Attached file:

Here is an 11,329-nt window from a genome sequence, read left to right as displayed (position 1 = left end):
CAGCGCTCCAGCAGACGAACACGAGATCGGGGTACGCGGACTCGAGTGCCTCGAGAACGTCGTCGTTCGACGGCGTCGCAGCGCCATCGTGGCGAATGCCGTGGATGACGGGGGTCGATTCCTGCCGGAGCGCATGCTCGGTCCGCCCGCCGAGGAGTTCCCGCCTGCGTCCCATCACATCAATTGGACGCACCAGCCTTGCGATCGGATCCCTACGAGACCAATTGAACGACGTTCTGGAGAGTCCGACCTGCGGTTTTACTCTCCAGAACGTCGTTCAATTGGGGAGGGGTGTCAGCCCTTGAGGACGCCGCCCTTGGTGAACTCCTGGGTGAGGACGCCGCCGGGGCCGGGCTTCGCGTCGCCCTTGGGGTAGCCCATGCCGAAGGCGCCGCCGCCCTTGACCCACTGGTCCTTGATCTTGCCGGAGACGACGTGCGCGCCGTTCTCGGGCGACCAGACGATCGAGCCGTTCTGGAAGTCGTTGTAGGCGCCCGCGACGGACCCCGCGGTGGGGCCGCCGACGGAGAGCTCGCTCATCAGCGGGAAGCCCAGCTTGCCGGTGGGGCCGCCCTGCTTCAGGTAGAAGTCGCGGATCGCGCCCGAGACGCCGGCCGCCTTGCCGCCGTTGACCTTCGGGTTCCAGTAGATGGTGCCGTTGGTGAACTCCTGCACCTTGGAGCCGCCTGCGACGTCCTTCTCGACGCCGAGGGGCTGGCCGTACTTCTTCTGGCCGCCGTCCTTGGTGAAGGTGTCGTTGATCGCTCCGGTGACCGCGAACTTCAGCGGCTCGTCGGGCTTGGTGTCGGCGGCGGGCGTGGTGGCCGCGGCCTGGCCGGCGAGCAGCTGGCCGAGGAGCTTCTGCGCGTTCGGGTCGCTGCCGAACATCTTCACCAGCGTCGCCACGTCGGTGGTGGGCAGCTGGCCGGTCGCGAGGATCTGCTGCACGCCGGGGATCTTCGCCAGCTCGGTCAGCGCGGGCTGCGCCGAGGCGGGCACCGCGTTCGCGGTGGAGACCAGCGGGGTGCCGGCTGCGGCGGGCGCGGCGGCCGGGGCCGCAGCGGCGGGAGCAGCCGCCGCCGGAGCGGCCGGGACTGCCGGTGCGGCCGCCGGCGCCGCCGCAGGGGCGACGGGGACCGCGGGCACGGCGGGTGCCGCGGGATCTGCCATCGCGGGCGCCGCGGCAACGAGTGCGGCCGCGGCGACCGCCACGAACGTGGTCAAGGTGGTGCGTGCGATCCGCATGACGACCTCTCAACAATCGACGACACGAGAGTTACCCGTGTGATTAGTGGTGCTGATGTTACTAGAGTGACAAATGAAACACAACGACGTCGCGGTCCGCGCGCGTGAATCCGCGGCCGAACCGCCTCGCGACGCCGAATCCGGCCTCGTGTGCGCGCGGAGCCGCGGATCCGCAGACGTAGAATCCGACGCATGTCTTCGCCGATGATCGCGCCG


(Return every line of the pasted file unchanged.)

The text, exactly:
Here is an 11,329-nt window from a genome sequence, read left to right as displayed (position 1 = left end):
CAGCGCTCCAGCAGACGAACACGAGATCGGGGTACGCGGACTCGAGTGCCTCGAGAACGTCGTCGTTCGACGGCGTCGCAGCGCCATCGTGGCGAATGCCGTGGATGACGGGGGTCGATTCCTGCCGGAGCGCATGCTCGGTCCGCCCGCCGAGGAGTTCCCGCCTGCGTCCCATCACATCAATTGGACGCACCAGCCTTGCGATCGGATCCCTACGAGACCAATTGAACGACGTTCTGGAGAGTCCGACCTGCGGTTTTACTCTCCAGAACGTCGTTCAATTGGGGAGGGGTGTCAGCCCTTGAGGACGCCGCCCTTGGTGAACTCCTGGGTGAGGACGCCGCCGGGGCCGGGCTTCGCGTCGCCCTTGGGGTAGCCCATGCCGAAGGCGCCGCCGCCCTTGACCCACTGGTCCTTGATCTTGCCGGAGACGACGTGCGCGCCGTTCTCGGGCGACCAGACGATCGAGCCGTTCTGGAAGTCGTTGTAGGCGCCCGCGACGGACCCCGCGGTGGGGCCGCCGACGGAGAGCTCGCTCATCAGCGGGAAGCCCAGCTTGCCGGTGGGGCCGCCCTGCTTCAGGTAGAAGTCGCGGATCGCGCCCGAGACGCCGGCCGCCTTGCCGCCGTTGACCTTCGGGTTCCAGTAGATGGTGCCGTTGGTGAACTCCTGCACCTTGGAGCCGCCTGCGACGTCCTTCTCGACGCCGAGGGGCTGGCCGTACTTCTTCTGGCCGCCGTCCTTGGTGAAGGTGTCGTTGATCGCTCCGGTGACCGCGAACTTCAGCGGCTCGTCGGGCTTGGTGTCGGCGGCGGGCGTGGTGGCCGCGGCCTGGCCGGCGAGCAGCTGGCCGAGGAGCTTCTGCGCGTTCGGGTCGCTGCCGAACATCTTCACCAGCGTCGCCACGTCGGTGGTGGGCAGCTGGCCGGTCGCGAGGATCTGCTGCACGCCGGGGATCTTCGCCAGCTCGGTCAGCGCGGGCTGCGCCGAGGCGGGCACCGCGTTCGCGGTGGAGACCAGCGGGGTGCCGGCTGCGGCGGGCGCGGCGGCCGGGGCCGCAGCGGCGGGAGCAGCCGCCGCCGGAGCGGCCGGGACTGCCGGTGCGGCCGCCGGCGCCGCCGCAGGGGCGACGGGGACCGCGGGCACGGCGGGTGCCGCGGGATCTGCCATCGCGGGCGCCGCGGCAACGAGTGCGGCCGCGGCGACCGCCACGAACGTGGTCAAGGTGGTGCGTGCGATCCGCATGACGACCTCTCAACAATCGACGACACGAGAGTTACCCGTGTGATTAGTGGTGCTGATGTTACTAGAGTGACAAATGAAACACAACGACGTCGCGGTCCGCGCGCGTGAATCCGCGGCCGAACCGCCTCGCGACGCCGAATCCGGCCTCGTGTGCGCGCGGAGCCGCGGATCCGCAGACGTAGAATCCGACGCATGTCTTCGCCGATGATCGCGCCG